Jochen Gerz





Creating an online archive to showcase a life-time's worth of art and activism, in the philosophical style of the artists work.

My role: Design lead & prototyping

Who is Jochen Gerz

Born in Berlin in 1940, Jochen Gerz spent most of his life in Paris. After beginning his career in the literary field, Gerz started working as a conceptual artist with new media in the late 1960s.

Together with Jochen Gerz and his team, we wanted to create a website that is inspiring, playful and easy to navigate.

We aspired for it to be simple, but not boring. It should be explorative and not limit nor force users. We wanted to create a strong metaphor using great design.

Creative Direction

We drew a lot of inspiration from the artwork of Jochen Gerz, letting his artistic principles inform our design language and interactions. It was important to have a dimension of surprise, »hidden gems«, to deepen the experience. We achieved this by playing with overlapping images, text boxes, adding depth where relevant. Also, we wanted to use typographical and visual patterns and optimize whitespace.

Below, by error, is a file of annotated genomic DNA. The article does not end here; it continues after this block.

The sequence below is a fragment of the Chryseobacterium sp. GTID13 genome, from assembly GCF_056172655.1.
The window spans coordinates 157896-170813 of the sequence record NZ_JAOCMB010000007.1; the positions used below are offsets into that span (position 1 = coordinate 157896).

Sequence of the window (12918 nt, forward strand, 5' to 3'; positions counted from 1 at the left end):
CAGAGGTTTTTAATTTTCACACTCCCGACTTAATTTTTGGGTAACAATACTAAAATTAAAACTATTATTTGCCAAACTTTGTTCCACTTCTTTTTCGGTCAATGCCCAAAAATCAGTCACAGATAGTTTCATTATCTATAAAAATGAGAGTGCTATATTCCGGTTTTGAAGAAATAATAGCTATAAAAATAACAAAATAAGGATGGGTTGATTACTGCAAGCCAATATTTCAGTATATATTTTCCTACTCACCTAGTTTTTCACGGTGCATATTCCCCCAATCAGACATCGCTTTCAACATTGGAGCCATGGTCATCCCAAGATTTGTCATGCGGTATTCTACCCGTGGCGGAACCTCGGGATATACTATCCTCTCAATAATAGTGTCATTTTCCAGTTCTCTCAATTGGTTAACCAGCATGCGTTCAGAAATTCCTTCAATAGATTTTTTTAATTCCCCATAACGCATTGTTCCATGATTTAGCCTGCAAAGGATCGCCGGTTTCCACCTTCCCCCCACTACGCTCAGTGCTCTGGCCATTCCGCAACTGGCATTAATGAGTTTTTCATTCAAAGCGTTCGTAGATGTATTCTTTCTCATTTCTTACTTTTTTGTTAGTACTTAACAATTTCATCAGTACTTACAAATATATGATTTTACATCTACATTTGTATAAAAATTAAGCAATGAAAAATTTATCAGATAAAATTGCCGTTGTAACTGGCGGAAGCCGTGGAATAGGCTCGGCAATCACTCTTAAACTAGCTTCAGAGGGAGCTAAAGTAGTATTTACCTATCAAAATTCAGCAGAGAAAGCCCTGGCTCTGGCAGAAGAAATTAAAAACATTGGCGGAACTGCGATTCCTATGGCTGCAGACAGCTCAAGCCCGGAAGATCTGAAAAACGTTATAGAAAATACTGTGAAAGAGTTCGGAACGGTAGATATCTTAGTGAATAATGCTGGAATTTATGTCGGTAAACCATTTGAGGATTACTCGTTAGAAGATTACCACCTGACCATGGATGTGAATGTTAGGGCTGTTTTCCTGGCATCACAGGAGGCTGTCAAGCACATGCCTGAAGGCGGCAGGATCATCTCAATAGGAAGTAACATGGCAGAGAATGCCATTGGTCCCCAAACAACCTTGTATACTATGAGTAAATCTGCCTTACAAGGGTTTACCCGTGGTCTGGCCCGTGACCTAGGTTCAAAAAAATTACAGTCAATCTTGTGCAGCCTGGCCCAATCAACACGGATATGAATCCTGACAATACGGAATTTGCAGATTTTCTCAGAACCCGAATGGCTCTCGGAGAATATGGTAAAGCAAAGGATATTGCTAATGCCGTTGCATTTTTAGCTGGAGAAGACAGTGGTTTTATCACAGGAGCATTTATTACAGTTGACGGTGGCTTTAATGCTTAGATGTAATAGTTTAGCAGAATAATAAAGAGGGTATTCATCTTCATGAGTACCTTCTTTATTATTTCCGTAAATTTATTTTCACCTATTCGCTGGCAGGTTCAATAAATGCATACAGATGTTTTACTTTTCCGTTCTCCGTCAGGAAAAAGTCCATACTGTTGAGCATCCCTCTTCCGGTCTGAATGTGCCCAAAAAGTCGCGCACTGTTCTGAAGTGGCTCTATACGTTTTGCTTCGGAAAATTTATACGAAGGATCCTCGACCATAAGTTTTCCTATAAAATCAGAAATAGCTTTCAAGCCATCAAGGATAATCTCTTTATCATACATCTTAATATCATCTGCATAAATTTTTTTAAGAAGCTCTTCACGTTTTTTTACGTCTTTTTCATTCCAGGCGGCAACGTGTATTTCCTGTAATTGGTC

This website was meant to reward curious minds, and allow users to find their own path. It is a never ending experience, a worm-hole of content, where every turn takes you somewhere expected and unexpected.

"While navigating through the website, people should engage with the art and the information - but most of all with themselves"

– Jochen Gerz

The Process

The whole project was a collaborative effort. The Edenspiekermann team have a different way of thinking and working from the Gerz team, so before we began designing, we spent time understanding the team's needs.

One of the ways we created clarity was through a Product Vision Board exercise. This was our way to extract clear solutions from all the stakeholders, and get away from abstract talking.

Defining, and mapping, audience archetypes with feature requests, was a great way for us to check the scope.

We continued to meet frequently during development, doing sprint planning and reviews, to ensure we were going in the right direction.


Without the means of prototypes, we were simply not able to discuss ideas, transitions or functionalities with the client. This was a crucial step to create common ground between the two teams.

We would never review only static design proposals, but always show flow and motion.

Prototyping contextual footnotes.
This prototype helped up decide on how we wanted to handle footnotes in the text, as there were a lot of them. We went with a simplified iteration of this.
Prototyping parallax effect.
Because we created a high-fidelity prototype of the desired effect, we were able to review and ultimately discard this idea.

Browse more projects